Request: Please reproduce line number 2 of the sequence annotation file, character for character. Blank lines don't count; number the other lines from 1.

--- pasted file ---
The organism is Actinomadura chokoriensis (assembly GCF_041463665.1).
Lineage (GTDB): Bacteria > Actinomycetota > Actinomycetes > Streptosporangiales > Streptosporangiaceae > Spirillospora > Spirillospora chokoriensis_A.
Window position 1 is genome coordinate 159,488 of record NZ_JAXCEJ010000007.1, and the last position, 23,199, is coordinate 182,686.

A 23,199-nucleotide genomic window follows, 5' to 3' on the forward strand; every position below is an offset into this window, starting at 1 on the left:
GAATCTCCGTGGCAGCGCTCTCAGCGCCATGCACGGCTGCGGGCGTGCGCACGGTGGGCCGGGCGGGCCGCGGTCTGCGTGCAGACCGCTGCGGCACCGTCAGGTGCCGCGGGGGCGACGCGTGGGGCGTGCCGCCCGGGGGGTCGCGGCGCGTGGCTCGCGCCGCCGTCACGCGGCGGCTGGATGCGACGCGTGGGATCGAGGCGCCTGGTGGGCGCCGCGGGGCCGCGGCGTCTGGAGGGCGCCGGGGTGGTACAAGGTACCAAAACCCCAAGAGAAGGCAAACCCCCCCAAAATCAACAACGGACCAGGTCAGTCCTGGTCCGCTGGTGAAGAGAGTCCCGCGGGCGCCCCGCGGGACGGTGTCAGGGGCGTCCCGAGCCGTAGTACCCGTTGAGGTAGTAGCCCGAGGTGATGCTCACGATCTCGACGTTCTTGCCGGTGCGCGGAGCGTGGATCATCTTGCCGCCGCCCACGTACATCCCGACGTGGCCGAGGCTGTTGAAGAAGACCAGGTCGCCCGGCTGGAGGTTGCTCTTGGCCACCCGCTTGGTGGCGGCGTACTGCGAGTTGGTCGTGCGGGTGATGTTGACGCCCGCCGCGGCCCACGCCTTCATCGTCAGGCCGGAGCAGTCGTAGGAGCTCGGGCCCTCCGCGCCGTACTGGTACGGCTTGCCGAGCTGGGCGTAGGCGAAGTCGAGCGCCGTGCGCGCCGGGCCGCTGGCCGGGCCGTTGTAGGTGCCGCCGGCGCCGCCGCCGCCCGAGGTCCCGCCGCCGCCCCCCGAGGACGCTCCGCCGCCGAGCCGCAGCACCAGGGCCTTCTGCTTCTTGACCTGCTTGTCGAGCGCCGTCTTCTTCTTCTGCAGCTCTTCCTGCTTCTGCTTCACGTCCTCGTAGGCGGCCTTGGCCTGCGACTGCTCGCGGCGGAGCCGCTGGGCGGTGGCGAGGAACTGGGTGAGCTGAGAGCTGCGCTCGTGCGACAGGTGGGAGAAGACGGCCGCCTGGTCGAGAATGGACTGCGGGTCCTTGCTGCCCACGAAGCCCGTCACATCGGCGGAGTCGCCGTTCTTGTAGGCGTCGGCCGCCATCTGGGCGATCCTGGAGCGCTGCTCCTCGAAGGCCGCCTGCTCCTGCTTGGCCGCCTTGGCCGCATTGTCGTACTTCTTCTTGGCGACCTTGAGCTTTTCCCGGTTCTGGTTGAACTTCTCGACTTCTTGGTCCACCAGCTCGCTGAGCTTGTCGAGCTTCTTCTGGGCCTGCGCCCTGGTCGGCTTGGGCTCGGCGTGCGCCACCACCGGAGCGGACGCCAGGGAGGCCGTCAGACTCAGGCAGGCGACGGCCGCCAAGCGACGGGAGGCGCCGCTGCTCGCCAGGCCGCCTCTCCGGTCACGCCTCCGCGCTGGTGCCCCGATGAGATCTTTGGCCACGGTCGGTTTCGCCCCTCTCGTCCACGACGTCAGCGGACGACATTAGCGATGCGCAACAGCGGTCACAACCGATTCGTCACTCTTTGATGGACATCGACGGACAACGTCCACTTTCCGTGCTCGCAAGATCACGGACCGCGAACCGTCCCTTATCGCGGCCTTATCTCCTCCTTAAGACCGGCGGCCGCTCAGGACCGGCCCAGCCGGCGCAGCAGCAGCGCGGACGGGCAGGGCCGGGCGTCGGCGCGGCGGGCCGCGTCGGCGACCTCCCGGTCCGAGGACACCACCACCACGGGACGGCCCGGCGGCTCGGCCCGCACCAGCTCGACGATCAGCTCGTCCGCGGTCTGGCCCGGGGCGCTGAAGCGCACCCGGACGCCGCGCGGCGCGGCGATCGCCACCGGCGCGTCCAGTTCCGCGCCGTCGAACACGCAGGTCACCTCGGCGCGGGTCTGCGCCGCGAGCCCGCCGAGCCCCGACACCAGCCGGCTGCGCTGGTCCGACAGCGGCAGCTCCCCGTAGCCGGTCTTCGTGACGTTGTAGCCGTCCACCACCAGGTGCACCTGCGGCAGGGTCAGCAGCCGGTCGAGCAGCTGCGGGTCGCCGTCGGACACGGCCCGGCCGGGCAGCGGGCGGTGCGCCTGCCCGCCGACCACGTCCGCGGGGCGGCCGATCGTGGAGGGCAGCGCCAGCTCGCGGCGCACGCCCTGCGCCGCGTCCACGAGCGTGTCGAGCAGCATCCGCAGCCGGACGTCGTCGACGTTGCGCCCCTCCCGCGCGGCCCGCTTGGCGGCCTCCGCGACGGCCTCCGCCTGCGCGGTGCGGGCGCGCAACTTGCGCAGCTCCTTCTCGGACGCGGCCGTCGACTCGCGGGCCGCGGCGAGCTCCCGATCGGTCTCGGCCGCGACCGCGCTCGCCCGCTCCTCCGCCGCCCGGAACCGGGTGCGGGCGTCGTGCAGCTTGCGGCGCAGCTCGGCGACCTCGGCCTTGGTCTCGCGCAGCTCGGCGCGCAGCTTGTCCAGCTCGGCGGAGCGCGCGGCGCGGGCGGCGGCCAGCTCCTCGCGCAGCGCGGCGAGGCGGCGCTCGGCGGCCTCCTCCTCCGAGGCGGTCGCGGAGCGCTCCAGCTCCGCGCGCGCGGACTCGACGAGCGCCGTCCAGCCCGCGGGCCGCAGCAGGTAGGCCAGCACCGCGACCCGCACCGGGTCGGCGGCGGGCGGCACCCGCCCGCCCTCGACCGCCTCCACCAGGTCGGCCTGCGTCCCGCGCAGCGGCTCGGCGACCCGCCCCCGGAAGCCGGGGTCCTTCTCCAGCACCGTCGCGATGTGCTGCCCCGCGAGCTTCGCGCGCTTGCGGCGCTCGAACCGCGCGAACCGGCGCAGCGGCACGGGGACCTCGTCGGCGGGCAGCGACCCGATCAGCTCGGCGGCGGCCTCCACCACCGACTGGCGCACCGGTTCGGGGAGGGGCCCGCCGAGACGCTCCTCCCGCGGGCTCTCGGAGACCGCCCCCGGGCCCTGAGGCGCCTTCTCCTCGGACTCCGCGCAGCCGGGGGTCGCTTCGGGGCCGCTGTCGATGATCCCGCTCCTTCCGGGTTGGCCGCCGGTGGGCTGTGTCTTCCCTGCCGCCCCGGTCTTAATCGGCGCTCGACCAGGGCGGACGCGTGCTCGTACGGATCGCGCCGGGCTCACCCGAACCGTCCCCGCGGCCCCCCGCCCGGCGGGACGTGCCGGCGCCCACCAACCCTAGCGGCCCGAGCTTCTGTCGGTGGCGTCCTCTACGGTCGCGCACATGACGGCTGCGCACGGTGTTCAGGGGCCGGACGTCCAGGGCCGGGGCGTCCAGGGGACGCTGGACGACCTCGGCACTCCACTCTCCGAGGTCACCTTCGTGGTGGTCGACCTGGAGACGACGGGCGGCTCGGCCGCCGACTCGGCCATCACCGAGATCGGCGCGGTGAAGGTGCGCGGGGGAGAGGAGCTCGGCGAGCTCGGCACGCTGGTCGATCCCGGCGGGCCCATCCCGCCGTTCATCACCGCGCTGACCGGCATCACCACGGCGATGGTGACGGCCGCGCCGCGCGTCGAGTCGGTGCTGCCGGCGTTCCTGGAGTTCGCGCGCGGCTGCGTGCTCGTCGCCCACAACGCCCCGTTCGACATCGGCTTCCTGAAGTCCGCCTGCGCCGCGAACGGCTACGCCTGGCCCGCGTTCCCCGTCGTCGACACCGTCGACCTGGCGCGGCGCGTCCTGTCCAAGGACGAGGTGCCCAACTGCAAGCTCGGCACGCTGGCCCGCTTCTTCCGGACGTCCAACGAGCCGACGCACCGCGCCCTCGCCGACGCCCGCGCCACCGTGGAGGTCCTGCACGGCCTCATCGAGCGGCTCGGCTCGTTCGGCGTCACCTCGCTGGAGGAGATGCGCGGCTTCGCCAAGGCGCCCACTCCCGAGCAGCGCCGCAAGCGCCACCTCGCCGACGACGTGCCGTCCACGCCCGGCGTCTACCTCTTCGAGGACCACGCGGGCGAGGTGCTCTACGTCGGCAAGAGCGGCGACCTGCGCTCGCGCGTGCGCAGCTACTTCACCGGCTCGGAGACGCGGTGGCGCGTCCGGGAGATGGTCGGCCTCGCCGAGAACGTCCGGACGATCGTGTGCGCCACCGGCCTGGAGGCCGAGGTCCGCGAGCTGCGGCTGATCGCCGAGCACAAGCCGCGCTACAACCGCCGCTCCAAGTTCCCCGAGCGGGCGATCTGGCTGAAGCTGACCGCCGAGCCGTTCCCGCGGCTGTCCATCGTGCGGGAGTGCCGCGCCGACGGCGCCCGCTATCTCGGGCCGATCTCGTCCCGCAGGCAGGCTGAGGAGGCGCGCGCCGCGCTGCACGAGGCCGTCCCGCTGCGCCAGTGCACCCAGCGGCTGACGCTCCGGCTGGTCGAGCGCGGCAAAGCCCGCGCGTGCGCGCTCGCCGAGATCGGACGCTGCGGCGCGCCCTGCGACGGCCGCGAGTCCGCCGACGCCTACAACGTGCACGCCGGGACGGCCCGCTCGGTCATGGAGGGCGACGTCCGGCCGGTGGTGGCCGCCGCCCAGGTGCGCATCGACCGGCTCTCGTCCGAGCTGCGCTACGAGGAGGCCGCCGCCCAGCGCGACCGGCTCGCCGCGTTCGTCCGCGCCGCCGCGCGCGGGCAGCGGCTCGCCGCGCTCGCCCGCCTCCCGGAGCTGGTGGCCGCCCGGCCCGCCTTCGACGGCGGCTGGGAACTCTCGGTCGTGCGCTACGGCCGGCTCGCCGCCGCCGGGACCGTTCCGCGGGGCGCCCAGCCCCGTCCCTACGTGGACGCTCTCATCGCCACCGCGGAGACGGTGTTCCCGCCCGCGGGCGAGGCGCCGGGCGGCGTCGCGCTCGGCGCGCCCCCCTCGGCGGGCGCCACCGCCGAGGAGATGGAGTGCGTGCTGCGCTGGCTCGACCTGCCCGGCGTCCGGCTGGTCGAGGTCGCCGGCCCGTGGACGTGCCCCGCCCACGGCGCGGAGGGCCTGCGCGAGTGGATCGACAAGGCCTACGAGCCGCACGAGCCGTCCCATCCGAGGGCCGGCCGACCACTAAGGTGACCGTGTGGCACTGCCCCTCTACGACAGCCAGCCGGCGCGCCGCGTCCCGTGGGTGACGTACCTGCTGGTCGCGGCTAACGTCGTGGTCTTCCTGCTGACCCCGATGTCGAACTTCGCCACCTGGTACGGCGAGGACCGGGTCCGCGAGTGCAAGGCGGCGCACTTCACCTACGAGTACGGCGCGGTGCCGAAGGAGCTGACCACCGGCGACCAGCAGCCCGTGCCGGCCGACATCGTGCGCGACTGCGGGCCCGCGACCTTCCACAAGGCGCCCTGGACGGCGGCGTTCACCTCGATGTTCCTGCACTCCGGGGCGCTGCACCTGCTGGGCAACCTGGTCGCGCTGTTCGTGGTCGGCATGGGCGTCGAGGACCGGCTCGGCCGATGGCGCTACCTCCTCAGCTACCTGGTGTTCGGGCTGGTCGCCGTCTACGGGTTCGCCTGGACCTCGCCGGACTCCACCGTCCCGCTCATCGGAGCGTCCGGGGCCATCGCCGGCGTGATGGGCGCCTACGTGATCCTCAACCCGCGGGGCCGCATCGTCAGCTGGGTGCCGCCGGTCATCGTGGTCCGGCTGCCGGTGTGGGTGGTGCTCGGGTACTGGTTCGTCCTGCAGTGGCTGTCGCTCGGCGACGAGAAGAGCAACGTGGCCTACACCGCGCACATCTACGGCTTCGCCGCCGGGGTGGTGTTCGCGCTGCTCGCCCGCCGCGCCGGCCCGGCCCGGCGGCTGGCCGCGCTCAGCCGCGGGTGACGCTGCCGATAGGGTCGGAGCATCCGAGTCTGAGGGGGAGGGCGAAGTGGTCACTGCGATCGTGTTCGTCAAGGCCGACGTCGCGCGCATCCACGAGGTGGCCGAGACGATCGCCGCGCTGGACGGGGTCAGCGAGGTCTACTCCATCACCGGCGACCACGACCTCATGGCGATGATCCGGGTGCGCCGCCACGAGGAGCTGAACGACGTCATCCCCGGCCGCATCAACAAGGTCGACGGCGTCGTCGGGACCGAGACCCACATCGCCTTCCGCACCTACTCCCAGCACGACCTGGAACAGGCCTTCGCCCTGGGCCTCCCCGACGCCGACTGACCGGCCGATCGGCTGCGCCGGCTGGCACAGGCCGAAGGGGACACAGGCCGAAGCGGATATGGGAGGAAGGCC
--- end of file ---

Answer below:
Lineage (GTDB): Bacteria > Actinomycetota > Actinomycetes > Streptosporangiales > Streptosporangiaceae > Spirillospora > Spirillospora chokoriensis_A.